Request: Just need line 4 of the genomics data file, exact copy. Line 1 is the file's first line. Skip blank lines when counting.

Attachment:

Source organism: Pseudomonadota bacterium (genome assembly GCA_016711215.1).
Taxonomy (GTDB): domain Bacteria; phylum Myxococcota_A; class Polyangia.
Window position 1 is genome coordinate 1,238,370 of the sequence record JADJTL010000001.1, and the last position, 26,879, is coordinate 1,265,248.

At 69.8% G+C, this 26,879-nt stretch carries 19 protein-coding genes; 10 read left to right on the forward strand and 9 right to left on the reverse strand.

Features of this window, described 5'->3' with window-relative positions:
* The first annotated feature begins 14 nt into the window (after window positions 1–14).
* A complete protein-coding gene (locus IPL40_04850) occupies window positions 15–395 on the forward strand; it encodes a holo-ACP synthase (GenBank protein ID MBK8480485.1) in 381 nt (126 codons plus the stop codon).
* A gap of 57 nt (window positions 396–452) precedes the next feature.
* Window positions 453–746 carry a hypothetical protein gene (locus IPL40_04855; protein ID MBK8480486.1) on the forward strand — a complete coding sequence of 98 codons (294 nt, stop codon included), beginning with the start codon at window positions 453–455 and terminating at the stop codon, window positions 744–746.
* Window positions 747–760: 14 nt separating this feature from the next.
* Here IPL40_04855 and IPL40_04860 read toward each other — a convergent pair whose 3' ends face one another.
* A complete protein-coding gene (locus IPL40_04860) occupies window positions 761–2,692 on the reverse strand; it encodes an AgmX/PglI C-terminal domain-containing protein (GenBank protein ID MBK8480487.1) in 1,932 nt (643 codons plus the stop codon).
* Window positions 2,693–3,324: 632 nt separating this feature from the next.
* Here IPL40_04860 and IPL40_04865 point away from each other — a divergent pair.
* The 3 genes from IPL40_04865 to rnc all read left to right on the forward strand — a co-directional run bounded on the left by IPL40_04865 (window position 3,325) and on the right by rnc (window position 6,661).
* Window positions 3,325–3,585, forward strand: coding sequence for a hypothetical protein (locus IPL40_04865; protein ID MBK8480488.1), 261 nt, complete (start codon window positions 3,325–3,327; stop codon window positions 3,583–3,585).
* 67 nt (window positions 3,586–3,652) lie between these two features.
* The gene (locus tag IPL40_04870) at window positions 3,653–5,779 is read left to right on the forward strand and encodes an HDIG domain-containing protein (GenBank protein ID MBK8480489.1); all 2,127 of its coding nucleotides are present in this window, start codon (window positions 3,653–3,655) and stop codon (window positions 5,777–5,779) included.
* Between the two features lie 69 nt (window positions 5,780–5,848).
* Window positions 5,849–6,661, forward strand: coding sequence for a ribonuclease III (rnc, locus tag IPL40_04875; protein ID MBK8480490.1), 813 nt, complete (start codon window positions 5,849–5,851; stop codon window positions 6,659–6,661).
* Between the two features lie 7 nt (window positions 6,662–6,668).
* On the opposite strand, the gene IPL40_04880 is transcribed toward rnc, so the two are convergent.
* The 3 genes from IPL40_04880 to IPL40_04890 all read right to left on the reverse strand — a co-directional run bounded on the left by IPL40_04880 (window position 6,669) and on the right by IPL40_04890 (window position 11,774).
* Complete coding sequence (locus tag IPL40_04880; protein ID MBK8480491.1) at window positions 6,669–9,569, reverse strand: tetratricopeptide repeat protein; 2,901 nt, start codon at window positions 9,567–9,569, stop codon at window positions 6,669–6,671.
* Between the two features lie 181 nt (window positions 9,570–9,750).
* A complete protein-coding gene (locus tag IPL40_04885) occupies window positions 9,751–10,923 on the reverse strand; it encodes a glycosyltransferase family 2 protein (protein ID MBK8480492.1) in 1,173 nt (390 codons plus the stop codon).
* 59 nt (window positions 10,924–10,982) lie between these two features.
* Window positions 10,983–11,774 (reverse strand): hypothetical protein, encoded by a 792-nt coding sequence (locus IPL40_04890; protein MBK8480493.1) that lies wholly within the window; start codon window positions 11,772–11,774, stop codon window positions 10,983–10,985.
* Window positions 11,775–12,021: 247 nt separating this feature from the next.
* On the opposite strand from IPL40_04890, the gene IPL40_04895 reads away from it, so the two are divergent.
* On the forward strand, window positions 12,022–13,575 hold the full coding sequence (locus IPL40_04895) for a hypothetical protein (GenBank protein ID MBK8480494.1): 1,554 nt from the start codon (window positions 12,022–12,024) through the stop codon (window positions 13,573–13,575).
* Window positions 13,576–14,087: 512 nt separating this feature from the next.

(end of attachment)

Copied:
At 69.8% G+C, this 26,879-nt stretch carries 19 protein-coding genes; 10 read left to right on the forward strand and 9 right to left on the reverse strand.